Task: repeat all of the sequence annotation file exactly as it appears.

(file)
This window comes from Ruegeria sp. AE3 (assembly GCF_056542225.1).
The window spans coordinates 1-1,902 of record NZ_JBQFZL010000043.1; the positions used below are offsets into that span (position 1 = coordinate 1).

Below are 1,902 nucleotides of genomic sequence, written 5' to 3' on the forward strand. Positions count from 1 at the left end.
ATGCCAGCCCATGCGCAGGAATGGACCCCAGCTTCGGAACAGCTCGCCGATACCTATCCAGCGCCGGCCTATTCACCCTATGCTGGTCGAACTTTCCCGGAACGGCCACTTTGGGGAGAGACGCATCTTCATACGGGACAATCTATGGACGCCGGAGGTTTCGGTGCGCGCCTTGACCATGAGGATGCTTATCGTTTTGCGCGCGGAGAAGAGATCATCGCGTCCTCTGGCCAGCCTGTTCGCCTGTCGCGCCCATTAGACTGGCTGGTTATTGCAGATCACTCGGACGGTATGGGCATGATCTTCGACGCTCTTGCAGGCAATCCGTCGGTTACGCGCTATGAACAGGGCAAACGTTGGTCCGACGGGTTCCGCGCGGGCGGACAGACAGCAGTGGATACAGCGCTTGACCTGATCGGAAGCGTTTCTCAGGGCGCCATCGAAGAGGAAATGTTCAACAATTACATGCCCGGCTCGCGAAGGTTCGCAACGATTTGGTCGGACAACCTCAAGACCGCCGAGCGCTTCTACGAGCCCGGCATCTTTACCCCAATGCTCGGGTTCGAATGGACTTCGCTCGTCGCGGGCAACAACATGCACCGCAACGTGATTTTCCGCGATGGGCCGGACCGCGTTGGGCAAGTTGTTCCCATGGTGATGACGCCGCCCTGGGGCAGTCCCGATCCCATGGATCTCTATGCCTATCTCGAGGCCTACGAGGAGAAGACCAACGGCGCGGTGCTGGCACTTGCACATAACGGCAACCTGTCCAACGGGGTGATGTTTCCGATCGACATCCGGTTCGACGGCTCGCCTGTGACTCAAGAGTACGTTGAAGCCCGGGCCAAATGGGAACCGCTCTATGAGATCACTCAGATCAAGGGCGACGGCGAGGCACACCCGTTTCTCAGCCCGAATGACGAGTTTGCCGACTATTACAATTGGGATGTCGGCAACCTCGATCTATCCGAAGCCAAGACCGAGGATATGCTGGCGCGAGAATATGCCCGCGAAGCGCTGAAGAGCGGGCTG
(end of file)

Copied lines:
This window comes from Ruegeria sp. AE3 (assembly GCF_056542225.1).
The window spans coordinates 1-1,902 of record NZ_JBQFZL010000043.1; the positions used below are offsets into that span (position 1 = coordinate 1).

Below are 1,902 nucleotides of genomic sequence, written 5' to 3' on the forward strand. Positions count from 1 at the left end.
ATGCCAGCCCATGCGCAGGAATGGACCCCAGCTTCGGAACAGCTCGCCGATACCTATCCAGCGCCGGCCTATTCACCCTATGCTGGTCGAACTTTCCCGGAACGGCCACTTTGGGGAGAGACGCATCTTCATACGGGACAATCTATGGACGCCGGAGGTTTCGGTGCGCGCCTTGACCATGAGGATGCTTATCGTTTTGCGCGCGGAGAAGAGATCATCGCGTCCTCTGGCCAGCCTGTTCGCCTGTCGCGCCCATTAGACTGGCTGGTTATTGCAGATCACTCGGACGGTATGGGCATGATCTTCGACGCTCTTGCAGGCAATCCGTCGGTTACGCGCTATGAACAGGGCAAACGTTGGTCCGACGGGTTCCGCGCGGGCGGACAGACAGCAGTGGATACAGCGCTTGACCTGATCGGAAGCGTTTCTCAGGGCGCCATCGAAGAGGAAATGTTCAACAATTACATGCCCGGCTCGCGAAGGTTCGCAACGATTTGGTCGGACAACCTCAAGACCGCCGAGCGCTTCTACGAGCCCGGCATCTTTACCCCAATGCTCGGGTTCGAATGGACTTCGCTCGTCGCGGGCAACAACATGCACCGCAACGTGATTTTCCGCGATGGGCCGGACCGCGTTGGGCAAGTTGTTCCCATGGTGATGACGCCGCCCTGGGGCAGTCCCGATCCCATGGATCTCTATGCCTATCTCGAGGCCTACGAGGAGAAGACCAACGGCGCGGTGCTGGCACTTGCACATAACGGCAACCTGTCCAACGGGGTGATGTTTCCGATCGACATCCGGTTCGACGGCTCGCCTGTGACTCAAGAGTACGTTGAAGCCCGGGCCAAATGGGAACCGCTCTATGAGATCACTCAGATCAAGGGCGACGGCGAGGCACACCCGTTTCTCAGCCCGAATGACGAGTTTGCCGACTATTACAATTGGGATGTCGGCAACCTCGATCTATCCGAAGCCAAGACCGAGGATATGCTGGCGCGAGAATATGCCCGCGAAGCGCTGAAGAGCGGGCTG